A deliberately frothy take on an under-documented moment in US politics
Good news: the first truly great album of 2009 loses none of its charms in the live setting. Glasgow (January 13)
It’s a deserved success for the eclectic American quartet (although only three are present tonight), who’ve spent nigh-on a decade making music that gleefully defies easy categorisation. ‘Merriweather Post Pavilion’ is already one of the best-reviewed albums of the year and, from the tremulous opening sermon of ‘In The Flowers’, it’s easy to see why. Frontman (if you could call him that) Avey Tare lurches around the stage, back arched like a post-rock Tom Waits, singing in a gloriously incoherent mumble reminiscent of The Flaming Lips in a tumble dryer, while tech-wizard Geologist adds the burgeoning sonic landscape, like John Constable sporting a tie-dye-T-shirt-and-caving-headlamp combo.
Technically, they’re a marvel. It can often seem you’re listening to four songs at once as not even they know where it’s all going, but gradually meaningless layers coalesce into mindless beauty, revealing the full form and extent of what they’re capable of.
And what they’re capable of also includes the occasional audacious pop song; by virtue of its big, Weezer-esque riff, ‘Slippi’ comes close to straightforward power-pop, although it’s too chaotic to get bogged down in verse-chorus-verse banality. And then there’s ‘My Girls’, a throbbing disco paean to, um, getting your family on to the property ladder (“There isn’t much that I feel I need/A solid soul and the blood I bleed/But with a little girl and by my spouse/I only want a proper house”), which is already on its way to unlikely anthemhood.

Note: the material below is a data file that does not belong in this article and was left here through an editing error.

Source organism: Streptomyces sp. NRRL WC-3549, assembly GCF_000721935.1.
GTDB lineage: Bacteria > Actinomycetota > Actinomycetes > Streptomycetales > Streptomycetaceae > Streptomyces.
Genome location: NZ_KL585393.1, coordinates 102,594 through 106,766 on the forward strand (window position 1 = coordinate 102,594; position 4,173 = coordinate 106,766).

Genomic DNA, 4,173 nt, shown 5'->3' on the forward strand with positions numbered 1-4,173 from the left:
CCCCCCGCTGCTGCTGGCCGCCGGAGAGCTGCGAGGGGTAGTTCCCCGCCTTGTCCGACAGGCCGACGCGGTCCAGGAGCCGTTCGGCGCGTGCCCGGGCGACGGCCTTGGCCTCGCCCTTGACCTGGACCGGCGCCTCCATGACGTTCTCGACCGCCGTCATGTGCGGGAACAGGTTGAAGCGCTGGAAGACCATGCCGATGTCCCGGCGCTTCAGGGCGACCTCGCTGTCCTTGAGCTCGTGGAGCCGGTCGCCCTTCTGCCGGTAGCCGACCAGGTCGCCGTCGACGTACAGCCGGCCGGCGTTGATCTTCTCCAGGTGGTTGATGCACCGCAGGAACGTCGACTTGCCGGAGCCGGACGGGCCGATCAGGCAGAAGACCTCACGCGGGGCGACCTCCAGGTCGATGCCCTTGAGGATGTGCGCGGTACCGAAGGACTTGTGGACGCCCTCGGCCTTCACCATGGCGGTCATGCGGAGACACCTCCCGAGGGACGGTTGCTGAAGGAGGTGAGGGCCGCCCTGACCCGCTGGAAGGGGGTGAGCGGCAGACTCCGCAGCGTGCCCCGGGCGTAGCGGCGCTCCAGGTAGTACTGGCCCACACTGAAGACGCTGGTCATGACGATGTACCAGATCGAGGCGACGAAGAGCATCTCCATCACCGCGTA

Bright, bold and joyous, Animal Collective’s triumph tonight offers conclusive proof that the geek has indeed inherited the earth. And it’s fitting these most improbable of pop stars have done it with a record of such improbable beauty.
The second album from Piper and Skylar Kaplan is danceable, euphoric and pleasingly trippy
Mumford & Sons’ collaborative steps into world music aren’t embarrassing – but they’re not essential either
The iconic DJ Shadow returns with a mixtape-like album that frustrates as much as it fascinates
A Western that revolves around a trio of gun-wielding female leads, and has a clear and consistent feminist message